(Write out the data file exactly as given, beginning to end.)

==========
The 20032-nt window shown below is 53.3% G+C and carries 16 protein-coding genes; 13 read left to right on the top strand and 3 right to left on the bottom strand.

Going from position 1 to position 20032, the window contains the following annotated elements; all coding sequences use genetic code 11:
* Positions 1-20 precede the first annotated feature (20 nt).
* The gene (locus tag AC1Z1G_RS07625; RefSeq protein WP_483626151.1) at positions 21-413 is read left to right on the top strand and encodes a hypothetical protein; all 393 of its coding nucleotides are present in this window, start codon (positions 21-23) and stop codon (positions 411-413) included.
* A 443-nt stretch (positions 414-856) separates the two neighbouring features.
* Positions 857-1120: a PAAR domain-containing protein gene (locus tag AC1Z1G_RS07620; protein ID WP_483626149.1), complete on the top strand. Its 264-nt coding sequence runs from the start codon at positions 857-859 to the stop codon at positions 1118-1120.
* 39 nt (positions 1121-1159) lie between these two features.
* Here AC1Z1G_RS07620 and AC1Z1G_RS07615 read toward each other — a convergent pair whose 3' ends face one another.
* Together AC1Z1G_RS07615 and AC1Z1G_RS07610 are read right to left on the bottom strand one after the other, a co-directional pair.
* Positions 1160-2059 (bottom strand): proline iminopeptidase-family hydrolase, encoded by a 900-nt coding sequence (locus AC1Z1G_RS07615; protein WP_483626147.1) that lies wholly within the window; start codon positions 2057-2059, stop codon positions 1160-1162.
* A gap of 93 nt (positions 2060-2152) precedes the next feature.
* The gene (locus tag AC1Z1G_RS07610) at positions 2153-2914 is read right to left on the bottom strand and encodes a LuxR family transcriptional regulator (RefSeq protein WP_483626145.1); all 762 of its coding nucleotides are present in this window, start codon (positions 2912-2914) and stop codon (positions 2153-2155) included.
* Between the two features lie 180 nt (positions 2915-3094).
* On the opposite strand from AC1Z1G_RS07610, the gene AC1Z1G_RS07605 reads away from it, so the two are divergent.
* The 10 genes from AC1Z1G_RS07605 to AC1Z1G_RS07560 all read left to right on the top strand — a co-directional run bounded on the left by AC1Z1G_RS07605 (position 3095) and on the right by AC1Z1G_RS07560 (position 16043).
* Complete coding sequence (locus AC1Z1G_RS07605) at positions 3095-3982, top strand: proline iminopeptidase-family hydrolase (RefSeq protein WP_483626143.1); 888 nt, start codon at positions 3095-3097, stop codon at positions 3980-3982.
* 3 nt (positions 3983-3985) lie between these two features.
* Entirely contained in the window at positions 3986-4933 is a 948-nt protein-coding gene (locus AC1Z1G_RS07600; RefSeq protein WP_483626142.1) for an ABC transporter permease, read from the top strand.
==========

The 20032-nt window shown below is 53.3% G+C and carries 16 protein-coding genes; 13 read left to right on the top strand and 3 right to left on the bottom strand.

Going from position 1 to position 20032, the window contains the following annotated elements; all coding sequences use genetic code 11:
* Positions 1-20 precede the first annotated feature (20 nt).
* The gene (locus tag AC1Z1G_RS07625; RefSeq protein WP_483626151.1) at positions 21-413 is read left to right on the top strand and encodes a hypothetical protein; all 393 of its coding nucleotides are present in this window, start codon (positions 21-23) and stop codon (positions 411-413) included.
* A 443-nt stretch (positions 414-856) separates the two neighbouring features.
* Positions 857-1120: a PAAR domain-containing protein gene (locus tag AC1Z1G_RS07620; protein ID WP_483626149.1), complete on the top strand. Its 264-nt coding sequence runs from the start codon at positions 857-859 to the stop codon at positions 1118-1120.
* 39 nt (positions 1121-1159) lie between these two features.
* Here AC1Z1G_RS07620 and AC1Z1G_RS07615 read toward each other — a convergent pair whose 3' ends face one another.
* Together AC1Z1G_RS07615 and AC1Z1G_RS07610 are read right to left on the bottom strand one after the other, a co-directional pair.
* Positions 1160-2059 (bottom strand): proline iminopeptidase-family hydrolase, encoded by a 900-nt coding sequence (locus AC1Z1G_RS07615; protein WP_483626147.1) that lies wholly within the window; start codon positions 2057-2059, stop codon positions 1160-1162.
* A gap of 93 nt (positions 2060-2152) precedes the next feature.
* The gene (locus tag AC1Z1G_RS07610) at positions 2153-2914 is read right to left on the bottom strand and encodes a LuxR family transcriptional regulator (RefSeq protein WP_483626145.1); all 762 of its coding nucleotides are present in this window, start codon (positions 2912-2914) and stop codon (positions 2153-2155) included.
* Between the two features lie 180 nt (positions 2915-3094).
* On the opposite strand from AC1Z1G_RS07610, the gene AC1Z1G_RS07605 reads away from it, so the two are divergent.
* The 10 genes from AC1Z1G_RS07605 to AC1Z1G_RS07560 all read left to right on the top strand — a co-directional run bounded on the left by AC1Z1G_RS07605 (position 3095) and on the right by AC1Z1G_RS07560 (position 16043).
* Complete coding sequence (locus AC1Z1G_RS07605) at positions 3095-3982, top strand: proline iminopeptidase-family hydrolase (RefSeq protein WP_483626143.1); 888 nt, start codon at positions 3095-3097, stop codon at positions 3980-3982.
* 3 nt (positions 3983-3985) lie between these two features.
* Entirely contained in the window at positions 3986-4933 is a 948-nt protein-coding gene (locus AC1Z1G_RS07600; RefSeq protein WP_483626142.1) for an ABC transporter permease, read from the top strand.